Tatiana Sampaio

and often ones such as:

From: Chris Engebo chrise@MOM.SPIE.ORG

Date: Fri, 25 Oct 1996 16:52:33 -0700

Subject: Einstein page

Great page!!

Einstein's contribution to humanity is under-rated...

The most frequently asked question I receive is, indubitably, why Einstein is sticking out his tongue in that famous photo. To the cynic, that shows, perhaps, what people are really interested in on the Web. A year and a half ago, a reporter from the Brazilian magazine Superinteressante shared the answer with me:


Date: Tue, 26 Sep 1995 17:58:34 -0300

Subject: the answer of Einstein's tongue

Dear Mr. Friedman,

Thank you by your attention. I have asked around the world about this picture and finally I know the answer. The picture was taken in March, 14th 1951. Nobody knows the name of the photographer but we know he is from UPI (United Press International). I was Einstein's birthday and the photographer asked him to smile. Too many people already asked him to smile, so he decided to make something else.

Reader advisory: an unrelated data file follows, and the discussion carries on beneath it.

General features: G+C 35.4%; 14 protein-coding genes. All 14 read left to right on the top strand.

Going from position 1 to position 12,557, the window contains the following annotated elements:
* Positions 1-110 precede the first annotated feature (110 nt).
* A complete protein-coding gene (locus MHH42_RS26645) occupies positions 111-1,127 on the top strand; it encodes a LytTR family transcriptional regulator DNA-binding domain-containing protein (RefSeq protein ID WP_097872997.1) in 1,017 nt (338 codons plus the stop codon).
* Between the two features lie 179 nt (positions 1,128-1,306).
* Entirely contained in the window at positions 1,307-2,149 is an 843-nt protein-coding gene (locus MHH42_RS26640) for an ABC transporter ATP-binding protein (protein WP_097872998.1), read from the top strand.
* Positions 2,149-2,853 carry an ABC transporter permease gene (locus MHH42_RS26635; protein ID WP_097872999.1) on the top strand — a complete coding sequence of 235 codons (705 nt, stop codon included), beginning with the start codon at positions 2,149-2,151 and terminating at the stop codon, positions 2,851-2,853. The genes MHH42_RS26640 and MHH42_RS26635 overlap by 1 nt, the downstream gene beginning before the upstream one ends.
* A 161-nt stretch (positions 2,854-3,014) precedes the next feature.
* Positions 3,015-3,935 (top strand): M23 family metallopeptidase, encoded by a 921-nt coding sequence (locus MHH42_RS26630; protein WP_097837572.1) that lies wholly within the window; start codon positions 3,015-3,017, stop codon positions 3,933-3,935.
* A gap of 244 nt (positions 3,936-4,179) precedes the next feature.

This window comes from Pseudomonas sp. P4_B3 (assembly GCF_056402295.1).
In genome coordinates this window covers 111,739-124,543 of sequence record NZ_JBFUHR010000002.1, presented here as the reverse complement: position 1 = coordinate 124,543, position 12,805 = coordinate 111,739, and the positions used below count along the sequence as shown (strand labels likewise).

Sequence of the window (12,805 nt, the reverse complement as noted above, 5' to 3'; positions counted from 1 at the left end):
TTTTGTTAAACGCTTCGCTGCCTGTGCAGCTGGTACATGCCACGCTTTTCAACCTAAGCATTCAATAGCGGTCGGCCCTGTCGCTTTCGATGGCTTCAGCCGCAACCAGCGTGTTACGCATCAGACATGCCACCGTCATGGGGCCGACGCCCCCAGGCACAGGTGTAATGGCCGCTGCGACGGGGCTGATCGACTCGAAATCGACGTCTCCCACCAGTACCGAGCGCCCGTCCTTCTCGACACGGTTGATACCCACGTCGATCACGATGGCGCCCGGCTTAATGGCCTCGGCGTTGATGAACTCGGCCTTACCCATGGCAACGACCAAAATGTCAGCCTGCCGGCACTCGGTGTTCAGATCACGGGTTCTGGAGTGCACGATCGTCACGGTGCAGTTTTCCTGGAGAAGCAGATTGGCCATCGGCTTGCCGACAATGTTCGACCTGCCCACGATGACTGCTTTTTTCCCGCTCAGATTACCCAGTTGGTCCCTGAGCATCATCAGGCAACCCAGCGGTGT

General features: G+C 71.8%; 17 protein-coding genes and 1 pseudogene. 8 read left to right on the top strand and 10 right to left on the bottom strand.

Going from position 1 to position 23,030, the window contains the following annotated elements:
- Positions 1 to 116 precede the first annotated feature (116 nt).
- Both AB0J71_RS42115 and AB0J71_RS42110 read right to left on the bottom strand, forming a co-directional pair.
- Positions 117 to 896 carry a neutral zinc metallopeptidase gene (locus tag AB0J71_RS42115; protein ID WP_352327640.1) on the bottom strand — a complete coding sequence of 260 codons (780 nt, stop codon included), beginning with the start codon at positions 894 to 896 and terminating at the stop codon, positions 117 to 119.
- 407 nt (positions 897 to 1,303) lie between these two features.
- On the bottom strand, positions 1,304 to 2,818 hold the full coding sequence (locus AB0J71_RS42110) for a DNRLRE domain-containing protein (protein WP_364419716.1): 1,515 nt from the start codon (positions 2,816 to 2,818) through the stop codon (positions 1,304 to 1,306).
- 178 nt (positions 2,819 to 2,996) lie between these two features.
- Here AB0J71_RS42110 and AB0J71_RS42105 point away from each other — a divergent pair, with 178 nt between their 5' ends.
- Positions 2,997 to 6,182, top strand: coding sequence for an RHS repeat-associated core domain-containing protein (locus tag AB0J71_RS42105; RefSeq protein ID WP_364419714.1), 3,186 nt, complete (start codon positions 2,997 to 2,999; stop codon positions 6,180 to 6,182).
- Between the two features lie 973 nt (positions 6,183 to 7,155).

Then he showed the tongue.

This information was discovered by Ivonete Lucirio, a reporter of our magazine.

I hope you enjoy this information and you can tell it to all your friends.

If you have any information about Einstein (new information or curious information) please send them to us.

Thank you a lot,


These varied sorts of e-mails - and the constant stream of them I receive - demonstrate that the site is being used for all sorts of purposes, and in that way it is a success.